Between the lockdowns and health guidelines of the past year, many of us found ourselves unable to hit the gym or even keep up our outdoor exercise routines. Thankfully, fitness technology has evolved to the point of supporting daily – and much longer term – health goals with a surprising degree of adaptability.
James Jackson, the head of health and fitness at Paramount Recreation Club in Surry Hills, has seen a marked increase not just in fitness tech but what its capable of.
Baseline tracking – and more
It starts with a baseline of tracking your steps, measuring your heart rate, and helping you follow through on goals with firm data at your fingertips. But these days your smart watch also offers similar functions to your smartphone such as cellular connectivity and the ability to pair your watch with your headphones to play your favourite music when you workout.
“Fitness wearables are an extra tool to optimise health and get a day-to-day understanding of how your body’s operating,” says Jackson. “It makes our health goals easier: all the information is there in one device. It’s telling you when is good to work out, how you’re feeling, how recovered you are.”
These devices aren’t meant to replace a fitness club or personal trainer, but rather to add crucial balance to your existing routine. “Most of my clients have a fitness wearable that I can check on a daily basis, or they can send me reports,” Jackson says, noting the data can reflect the body’s condition more accurately than how a person might actually feel. “They might wake up feeling fantastic, but really their body’s not as recovered as it should be. Or vice versa.”
Having worked through covid restrictions with the benefit of Paramount Recreation Club’s open-air, greenery-flanked rooftop, Jackson knows that fitness is as much about how you feel as it is about nailing personal goals. Aiming to curate a space “with likeminded, positive people that can feel a sense of community”, he points to the club’s motto: “Come as you are, leave a little better.”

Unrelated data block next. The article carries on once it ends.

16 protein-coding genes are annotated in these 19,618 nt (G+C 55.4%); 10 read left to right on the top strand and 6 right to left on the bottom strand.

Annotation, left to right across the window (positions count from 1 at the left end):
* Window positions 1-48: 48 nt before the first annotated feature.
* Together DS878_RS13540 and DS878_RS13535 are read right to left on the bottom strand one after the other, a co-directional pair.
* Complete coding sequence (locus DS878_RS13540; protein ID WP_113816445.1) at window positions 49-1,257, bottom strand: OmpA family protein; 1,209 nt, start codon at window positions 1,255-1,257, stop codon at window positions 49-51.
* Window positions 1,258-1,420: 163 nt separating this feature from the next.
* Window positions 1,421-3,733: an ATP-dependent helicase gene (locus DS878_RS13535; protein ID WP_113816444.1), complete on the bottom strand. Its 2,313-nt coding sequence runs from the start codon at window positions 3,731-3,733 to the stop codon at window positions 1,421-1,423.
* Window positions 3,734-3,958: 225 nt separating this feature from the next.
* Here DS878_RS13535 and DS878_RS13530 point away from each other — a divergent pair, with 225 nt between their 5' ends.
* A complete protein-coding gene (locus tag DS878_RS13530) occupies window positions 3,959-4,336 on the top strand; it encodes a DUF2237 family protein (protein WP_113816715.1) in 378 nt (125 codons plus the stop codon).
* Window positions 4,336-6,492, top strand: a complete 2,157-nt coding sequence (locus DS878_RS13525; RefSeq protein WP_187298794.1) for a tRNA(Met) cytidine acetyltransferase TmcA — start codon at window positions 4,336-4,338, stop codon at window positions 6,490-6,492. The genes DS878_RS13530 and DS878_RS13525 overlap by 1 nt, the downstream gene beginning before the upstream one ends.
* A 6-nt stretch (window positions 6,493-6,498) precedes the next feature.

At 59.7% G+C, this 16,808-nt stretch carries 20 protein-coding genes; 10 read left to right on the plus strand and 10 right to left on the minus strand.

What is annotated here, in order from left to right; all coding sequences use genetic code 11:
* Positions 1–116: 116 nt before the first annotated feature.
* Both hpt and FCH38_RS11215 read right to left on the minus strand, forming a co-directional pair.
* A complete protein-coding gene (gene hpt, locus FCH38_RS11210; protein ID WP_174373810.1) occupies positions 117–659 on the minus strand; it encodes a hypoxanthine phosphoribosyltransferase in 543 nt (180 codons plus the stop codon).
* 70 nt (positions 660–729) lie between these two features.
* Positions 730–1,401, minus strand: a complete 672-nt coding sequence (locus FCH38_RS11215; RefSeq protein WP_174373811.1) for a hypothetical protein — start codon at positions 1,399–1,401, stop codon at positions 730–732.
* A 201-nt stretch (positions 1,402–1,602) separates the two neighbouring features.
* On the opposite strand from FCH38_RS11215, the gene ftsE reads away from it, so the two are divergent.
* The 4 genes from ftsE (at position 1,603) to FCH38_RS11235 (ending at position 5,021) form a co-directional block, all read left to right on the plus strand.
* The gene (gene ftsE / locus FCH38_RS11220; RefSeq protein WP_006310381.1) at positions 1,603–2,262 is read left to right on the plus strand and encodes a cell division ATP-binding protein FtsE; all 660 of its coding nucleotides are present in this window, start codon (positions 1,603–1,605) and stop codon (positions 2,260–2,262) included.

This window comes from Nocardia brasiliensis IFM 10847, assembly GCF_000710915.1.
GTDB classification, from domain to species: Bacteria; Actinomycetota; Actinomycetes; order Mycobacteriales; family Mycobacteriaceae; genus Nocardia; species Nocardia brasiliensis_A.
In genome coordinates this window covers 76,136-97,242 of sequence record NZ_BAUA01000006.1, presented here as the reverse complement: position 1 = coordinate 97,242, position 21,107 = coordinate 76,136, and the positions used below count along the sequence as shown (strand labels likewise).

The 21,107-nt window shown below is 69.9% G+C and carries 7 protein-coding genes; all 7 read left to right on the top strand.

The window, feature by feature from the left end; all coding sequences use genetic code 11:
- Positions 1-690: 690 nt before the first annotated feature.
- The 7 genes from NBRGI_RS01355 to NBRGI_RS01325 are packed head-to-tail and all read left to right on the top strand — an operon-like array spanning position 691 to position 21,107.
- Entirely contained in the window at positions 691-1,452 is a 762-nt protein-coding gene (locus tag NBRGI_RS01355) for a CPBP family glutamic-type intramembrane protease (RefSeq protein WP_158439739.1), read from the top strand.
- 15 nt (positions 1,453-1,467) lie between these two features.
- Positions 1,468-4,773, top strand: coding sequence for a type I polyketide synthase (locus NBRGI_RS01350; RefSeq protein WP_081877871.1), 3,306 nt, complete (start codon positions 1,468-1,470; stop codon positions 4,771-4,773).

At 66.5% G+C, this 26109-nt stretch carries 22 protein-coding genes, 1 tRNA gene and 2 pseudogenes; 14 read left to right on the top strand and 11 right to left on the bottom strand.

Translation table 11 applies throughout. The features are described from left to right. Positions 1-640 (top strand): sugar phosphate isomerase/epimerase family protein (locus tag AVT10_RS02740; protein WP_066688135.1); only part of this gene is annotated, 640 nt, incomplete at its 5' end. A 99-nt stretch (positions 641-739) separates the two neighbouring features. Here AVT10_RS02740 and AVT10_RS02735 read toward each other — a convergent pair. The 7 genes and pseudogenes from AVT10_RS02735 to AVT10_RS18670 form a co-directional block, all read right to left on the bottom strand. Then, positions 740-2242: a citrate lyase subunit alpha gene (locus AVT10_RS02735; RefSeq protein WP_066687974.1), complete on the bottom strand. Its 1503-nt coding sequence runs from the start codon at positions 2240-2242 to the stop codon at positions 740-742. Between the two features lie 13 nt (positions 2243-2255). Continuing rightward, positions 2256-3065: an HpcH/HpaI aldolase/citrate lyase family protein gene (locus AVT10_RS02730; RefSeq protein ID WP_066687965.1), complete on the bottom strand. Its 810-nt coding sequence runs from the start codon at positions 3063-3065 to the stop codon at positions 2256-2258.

And even when you can’t physically make it to the club, a piece of fitness tech is something you can access 24/7. “Having a structured program is almost like having a personal trainer within your watch,” he says. “People are spending more time inside with work, so we’re breaking up the day with a workout. You don’t want to have to think about it: the ‘coach’ is there.”
Functions to match your outcomes
When choosing a smart watch, consider what your goals are. It will help to decide which features you need and what you want to track. Functions such as sleep management can provide you with full details about the various stages of sleep, the “number one tool for both physical and cognitive recovery,” says Jackson.
The Samsung Galaxy Watch3 also has the capacity to monitor blood oxygen levels via LED and infrared rays, bolstering its sleep management, running analysis and cardio tracking functions. While popular with athletes such as climbers and ultramarathon runners, Jackson says the feature is designed to help people estimate their oxygen saturation.
A tool to help you help yourself
Certain models of the watch also feature cellular connectivity, meaning you can stream, chat, message and make calls without towing your phone along on your workout. It also allows access to hundreds of apps, including the Samsung Health app – an all-in-one fitness and wellness app that can count steps, track fitness activities, monitor your nutrition and even help manage stress levels – and a stocked library of more than 120 video workouts, which you can cast to your TV or phone.
As Jackson says, these features are about taking the guesswork out of fitness. Since you can check the data and opt for restorative yoga or a slow bike ride instead of a riskier workout, there’s less risk of overextending yourself. After all, he says, “Why wouldn’t you want to be optimal?”
This article is produced by Broadsheet in partnership with Samsung.